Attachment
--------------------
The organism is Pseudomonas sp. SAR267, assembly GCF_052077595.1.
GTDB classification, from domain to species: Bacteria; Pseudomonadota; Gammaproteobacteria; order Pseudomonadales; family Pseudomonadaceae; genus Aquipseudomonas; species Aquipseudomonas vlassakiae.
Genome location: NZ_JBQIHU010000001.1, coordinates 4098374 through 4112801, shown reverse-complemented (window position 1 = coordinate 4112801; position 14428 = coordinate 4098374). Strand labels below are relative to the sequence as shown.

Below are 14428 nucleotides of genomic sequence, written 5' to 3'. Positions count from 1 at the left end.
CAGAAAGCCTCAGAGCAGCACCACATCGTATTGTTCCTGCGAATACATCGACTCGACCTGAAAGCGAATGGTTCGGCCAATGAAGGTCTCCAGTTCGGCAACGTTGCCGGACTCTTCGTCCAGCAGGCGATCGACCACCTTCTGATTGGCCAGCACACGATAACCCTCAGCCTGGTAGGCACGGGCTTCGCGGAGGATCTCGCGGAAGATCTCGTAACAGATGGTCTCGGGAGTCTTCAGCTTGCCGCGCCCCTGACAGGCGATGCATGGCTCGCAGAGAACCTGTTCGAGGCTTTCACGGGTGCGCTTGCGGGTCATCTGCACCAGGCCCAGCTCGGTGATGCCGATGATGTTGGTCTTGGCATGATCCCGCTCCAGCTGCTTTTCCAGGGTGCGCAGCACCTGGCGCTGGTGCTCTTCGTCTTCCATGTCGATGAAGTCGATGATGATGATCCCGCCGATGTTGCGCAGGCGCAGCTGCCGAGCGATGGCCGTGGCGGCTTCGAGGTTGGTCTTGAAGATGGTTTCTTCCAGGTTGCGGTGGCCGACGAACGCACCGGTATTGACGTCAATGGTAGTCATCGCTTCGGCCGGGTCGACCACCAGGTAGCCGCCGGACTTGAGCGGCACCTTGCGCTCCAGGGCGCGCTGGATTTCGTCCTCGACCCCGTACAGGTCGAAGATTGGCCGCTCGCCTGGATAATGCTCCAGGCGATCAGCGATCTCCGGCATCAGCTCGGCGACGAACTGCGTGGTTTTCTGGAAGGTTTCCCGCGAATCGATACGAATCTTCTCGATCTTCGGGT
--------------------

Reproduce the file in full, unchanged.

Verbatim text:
The organism is Pseudomonas sp. SAR267, assembly GCF_052077595.1.
GTDB classification, from domain to species: Bacteria; Pseudomonadota; Gammaproteobacteria; order Pseudomonadales; family Pseudomonadaceae; genus Aquipseudomonas; species Aquipseudomonas vlassakiae.
Genome location: NZ_JBQIHU010000001.1, coordinates 4098374 through 4112801, shown reverse-complemented (window position 1 = coordinate 4112801; position 14428 = coordinate 4098374). Strand labels below are relative to the sequence as shown.

Below are 14428 nucleotides of genomic sequence, written 5' to 3'. Positions count from 1 at the left end.
CAGAAAGCCTCAGAGCAGCACCACATCGTATTGTTCCTGCGAATACATCGACTCGACCTGAAAGCGAATGGTTCGGCCAATGAAGGTCTCCAGTTCGGCAACGTTGCCGGACTCTTCGTCCAGCAGGCGATCGACCACCTTCTGATTGGCCAGCACACGATAACCCTCAGCCTGGTAGGCACGGGCTTCGCGGAGGATCTCGCGGAAGATCTCGTAACAGATGGTCTCGGGAGTCTTCAGCTTGCCGCGCCCCTGACAGGCGATGCATGGCTCGCAGAGAACCTGTTCGAGGCTTTCACGGGTGCGCTTGCGGGTCATCTGCACCAGGCCCAGCTCGGTGATGCCGATGATGTTGGTCTTGGCATGATCCCGCTCCAGCTGCTTTTCCAGGGTGCGCAGCACCTGGCGCTGGTGCTCTTCGTCTTCCATGTCGATGAAGTCGATGATGATGATCCCGCCGATGTTGCGCAGGCGCAGCTGCCGAGCGATGGCCGTGGCGGCTTCGAGGTTGGTCTTGAAGATGGTTTCTTCCAGGTTGCGGTGGCCGACGAACGCACCGGTATTGACGTCAATGGTAGTCATCGCTTCGGCCGGGTCGACCACCAGGTAGCCGCCGGACTTGAGCGGCACCTTGCGCTCCAGGGCGCGCTGGATTTCGTCCTCGACCCCGTACAGGTCGAAGATTGGCCGCTCGCCTGGATAATGCTCCAGGCGATCAGCGATCTCCGGCATCAGCTCGGCGACGAACTGCGTGGTTTTCTGGAAGGTTTCCCGCGAATCGATACGAATCTTCTCGATCTTCGGGT